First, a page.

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Citigroup worked both sides of Whyte and Mackay buyout

Citigroup worked both sides of Whyte and Mackay buyout
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First Published: Sat, May 19 2007. 12 04 AM IST

In high spirits: UB Group chairman Vijay Mallya (left) with Whyte & Mackay chairman and chief executive officer Vivian Imerman, after announcing the £595 million buyout of the Scotland-based disti
In high spirits: UB Group chairman Vijay Mallya (left) with Whyte & Mackay chairman and chief executive officer Vivian Imerman, after announcing the £595 million buyout of the Scotland-based disti
Updated: Sat, May 19 2007. 12 04 AM IST
New Delhi: Bankers at Citigroup may celebrate the latest cross-border takeover involving India with a few extra drams of Scotch.
That is because the huge global bank played a leading role on both sides of the buyout of Whyte and Mackay, a 163-year-old Scottish distiller, by United Spirits, the flagship company of billionaire Vijay Mallya’s UB Group.
In a situation that has cropped up recently on Wall Street, Citigroup served as the sole financial adviser to the whisky company as well as a major lender to its buyer.
In high spirits: UB Group chairman Vijay Mallya (left) with Whyte & Mackay chairman and chief executive officer Vivian Imerman, after announcing the £595 million buyout of the Scotland-based distiller on 16 May at a press conference at Glasgow’s Hilton Hotel.
Mallya announced on 16 May that he would pay £595 million (Rs4,819.5 crore) to the distiller, based in Glasgow. The purchase price was nearly £200 million more than what Mallya had originally bid for the company last year, and about £100 million less than what Whyte & Mackay executives told Mallya they wanted.
People involved on both sides of the transaction said that conflicts of interest were not an issue, and that rehashing the deal process was unnecessary, because both sides were happy with the outcome. “It’s a win-win situation,” said one executive, who did not want to be identified.
Still, outsiders were surprised by the dual Citigroup role. “I think it’s unusual and the potential for conflict is extremely high,” said Richard Bove, an analyst at Punk, Ziegel, an independent research firm. “How does the seller know he’s getting the best price possible, and how does the buyer know he’s getting the best financing deal possible?”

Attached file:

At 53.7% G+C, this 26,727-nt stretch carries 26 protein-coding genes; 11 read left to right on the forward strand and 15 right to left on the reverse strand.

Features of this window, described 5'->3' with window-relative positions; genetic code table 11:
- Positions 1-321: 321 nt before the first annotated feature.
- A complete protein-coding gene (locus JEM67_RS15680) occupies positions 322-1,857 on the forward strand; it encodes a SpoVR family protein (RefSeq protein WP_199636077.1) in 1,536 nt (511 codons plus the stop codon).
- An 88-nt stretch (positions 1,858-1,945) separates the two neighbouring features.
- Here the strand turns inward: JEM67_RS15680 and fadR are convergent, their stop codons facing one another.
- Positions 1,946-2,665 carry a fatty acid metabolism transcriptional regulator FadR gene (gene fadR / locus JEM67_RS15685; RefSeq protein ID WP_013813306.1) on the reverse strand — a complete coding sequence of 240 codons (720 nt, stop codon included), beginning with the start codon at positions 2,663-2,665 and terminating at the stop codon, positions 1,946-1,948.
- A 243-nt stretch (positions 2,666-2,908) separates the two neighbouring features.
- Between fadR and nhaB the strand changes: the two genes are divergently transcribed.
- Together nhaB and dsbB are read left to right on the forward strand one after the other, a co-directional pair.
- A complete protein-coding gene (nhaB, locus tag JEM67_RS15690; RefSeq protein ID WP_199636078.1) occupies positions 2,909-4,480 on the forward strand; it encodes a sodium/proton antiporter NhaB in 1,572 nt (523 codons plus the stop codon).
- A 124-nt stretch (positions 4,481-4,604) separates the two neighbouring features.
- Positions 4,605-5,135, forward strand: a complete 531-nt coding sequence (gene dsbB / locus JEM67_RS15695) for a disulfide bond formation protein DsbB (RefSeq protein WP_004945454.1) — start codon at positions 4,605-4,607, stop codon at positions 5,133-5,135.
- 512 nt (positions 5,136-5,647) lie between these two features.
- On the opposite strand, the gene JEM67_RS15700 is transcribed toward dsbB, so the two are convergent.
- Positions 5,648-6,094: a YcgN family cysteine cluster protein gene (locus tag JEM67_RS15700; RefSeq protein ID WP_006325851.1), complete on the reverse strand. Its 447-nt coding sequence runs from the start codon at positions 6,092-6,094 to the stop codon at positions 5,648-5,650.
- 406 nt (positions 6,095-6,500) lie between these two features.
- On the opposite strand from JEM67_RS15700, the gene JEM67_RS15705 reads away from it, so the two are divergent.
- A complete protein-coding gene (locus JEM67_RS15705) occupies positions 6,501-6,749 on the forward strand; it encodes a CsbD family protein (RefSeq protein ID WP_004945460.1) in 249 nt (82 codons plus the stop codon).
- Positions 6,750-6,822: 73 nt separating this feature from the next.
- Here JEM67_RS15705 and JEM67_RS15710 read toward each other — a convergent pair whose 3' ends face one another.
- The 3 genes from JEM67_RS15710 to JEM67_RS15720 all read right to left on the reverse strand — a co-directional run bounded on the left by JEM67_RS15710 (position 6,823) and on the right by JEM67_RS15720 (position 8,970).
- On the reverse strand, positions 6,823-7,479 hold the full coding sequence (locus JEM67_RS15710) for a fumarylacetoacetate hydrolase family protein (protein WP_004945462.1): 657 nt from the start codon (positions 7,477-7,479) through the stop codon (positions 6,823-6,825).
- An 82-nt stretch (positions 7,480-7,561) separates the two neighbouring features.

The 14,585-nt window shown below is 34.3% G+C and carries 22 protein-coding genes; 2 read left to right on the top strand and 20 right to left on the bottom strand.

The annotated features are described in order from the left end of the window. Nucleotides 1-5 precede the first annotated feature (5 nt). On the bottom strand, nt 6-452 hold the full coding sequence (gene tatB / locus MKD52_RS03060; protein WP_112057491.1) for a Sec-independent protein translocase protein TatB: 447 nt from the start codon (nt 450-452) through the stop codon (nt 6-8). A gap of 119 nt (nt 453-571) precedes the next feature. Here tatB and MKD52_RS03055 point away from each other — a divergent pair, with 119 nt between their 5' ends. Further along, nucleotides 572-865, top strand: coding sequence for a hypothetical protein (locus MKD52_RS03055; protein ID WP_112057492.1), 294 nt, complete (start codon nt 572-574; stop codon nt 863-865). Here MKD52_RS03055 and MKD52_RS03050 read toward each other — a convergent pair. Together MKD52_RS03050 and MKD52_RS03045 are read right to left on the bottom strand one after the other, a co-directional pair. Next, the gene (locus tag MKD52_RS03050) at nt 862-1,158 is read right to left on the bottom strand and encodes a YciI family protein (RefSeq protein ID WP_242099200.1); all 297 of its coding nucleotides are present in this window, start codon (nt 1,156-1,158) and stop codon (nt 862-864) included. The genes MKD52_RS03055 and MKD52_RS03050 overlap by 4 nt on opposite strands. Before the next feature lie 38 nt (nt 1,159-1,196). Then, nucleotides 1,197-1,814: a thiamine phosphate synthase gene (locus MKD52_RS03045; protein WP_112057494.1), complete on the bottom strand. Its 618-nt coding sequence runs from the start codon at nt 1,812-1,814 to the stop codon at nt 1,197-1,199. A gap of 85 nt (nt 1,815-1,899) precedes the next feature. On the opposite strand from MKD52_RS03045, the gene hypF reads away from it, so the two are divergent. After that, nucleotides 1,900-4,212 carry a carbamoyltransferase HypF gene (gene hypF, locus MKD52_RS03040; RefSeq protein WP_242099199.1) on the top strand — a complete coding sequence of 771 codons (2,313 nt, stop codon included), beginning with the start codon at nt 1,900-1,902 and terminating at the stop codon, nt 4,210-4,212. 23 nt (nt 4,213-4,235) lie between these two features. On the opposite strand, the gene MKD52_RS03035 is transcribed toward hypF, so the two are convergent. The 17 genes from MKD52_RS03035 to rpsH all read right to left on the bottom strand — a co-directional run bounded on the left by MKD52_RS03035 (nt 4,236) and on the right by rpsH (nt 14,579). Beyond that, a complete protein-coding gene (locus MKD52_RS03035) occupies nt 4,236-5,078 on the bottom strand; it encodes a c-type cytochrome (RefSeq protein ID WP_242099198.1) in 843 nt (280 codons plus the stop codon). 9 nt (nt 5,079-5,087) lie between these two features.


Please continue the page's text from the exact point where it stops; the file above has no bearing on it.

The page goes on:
Citigroup could run into problems down the road if, for example, the whisky company’s assets have not been accurately represented, Bove said, leaving Citigroup open for lawsuits. United Spirits is a publicly-traded company. So far, the market has no problem with the deal as well, as the United Spirits stock rose 7% after the deal was announced.
Citigroup was picked as the sole financial adviser to Whyte & Mackay after Mallya made an unsolicited offer for the company last year. The majority of the transaction is being financed by a loan, backed by Whyte and Mackay assets and underwritten by Citigroup and ICICI Bank.
“On this deal, Citi was in the fortunate position to be able to help both sides—acting as adviser to the seller through our London-based mergers and acquisition team and providing some of the financing to the bidder through Citibank in India,” said a Citigroup spokeswoman Lindsey Deans. “There are always appropriate safeguards in place to ensure client information on both sides is kept confidential.”
Providing money or advice on both sides of any deal was once forbidden on Wall Street, but recently the lines have blurred.
Executives said that the Citigroup team in Britain was not aware that the Citigroup team in India was working with Mallya until a few months ago. Whyte & Mackay executives were relieved to learn that Citigroup was also working to provide financing, these executives said, because that meant Mallya would be able to afford the deal.
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First Published: Sat, May 19 2007. 12 04 AM IST
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